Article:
When my children were born, I quickly discovered how parenting is completely a 24/7 job. I knew this ahead of time in my head, but it took a little while for my whole body and frame of mind to adjust. I LOVE being a mother, and my children bring me more joy than I can describe. But whether they are with us, at a friend’s house, at school, or with a babysitter, as parents we are always on call and ultimately responsible for them. It was really hard to fully comprehend this the first few months of motherhood, but people told me ahead of time that being a parent ALL of the time would be one of the biggest adjustments. It is also part of what makes it so beautiful and why having a village and a community is so vital.
Lately, I’ve had a new parenting discovery that I’m not ready for at all. I keep pushing it down, pushing it away, in hopes that I am wrong. But I see it, and I knew it would be there, but it feels too soon. Even though my children are young, I look at my parents and see how they are aging in more specific ways. And I’m not ready. I’m not ready at all. Because I already have children who need me to take care of them, who are little enough to still hold my hand. Several years ago I thought about how my parents would need more support and care as they age. I imagined that my children would be in college or that they would be adults when my parents had their own issues. I couldn’t have predicted that my children would be in elementary school or younger when my own parents would need help and extra layers of support.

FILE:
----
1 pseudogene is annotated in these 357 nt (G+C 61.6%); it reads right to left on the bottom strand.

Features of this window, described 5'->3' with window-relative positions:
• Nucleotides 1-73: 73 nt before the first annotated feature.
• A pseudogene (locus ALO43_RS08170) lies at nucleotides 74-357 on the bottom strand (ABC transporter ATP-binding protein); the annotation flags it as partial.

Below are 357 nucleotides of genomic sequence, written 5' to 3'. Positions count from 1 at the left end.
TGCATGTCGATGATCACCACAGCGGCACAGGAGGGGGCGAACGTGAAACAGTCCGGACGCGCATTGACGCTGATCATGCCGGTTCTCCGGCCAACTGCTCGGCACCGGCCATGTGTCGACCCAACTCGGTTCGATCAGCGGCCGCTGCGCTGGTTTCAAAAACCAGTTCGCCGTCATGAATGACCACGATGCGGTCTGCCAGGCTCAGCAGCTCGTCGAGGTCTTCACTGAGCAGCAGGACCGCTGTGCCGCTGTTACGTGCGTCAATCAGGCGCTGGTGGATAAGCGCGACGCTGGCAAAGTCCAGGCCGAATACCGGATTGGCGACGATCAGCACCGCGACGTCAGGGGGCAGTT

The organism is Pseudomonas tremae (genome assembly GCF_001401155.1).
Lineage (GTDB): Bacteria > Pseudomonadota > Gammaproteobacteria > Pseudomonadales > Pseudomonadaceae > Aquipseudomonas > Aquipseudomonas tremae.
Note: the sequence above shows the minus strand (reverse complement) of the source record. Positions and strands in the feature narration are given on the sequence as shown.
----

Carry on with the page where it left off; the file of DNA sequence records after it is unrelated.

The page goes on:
When I feel in the middle of needs on both sides, I have to stop. I have to stop because when I look into my parents’ eyes, I see the eyes that took care of me 24/7 for years. I see the eyes that were my rock and my first teachers, and I am grateful. The aging hands are the ones that rocked me in the middle of the night as a baby. They taught me what I know about unconditional love and family.
So how do I navigate this new road? I am only at the beginning of it so I truly don’t know yet. Talking to friends helps, since some of them are going through the same thing with their parents while their own children are little.
But one of my favorite things to see is my children and my parents playing together. It bridges a gap that gives me hope as we are on this road together.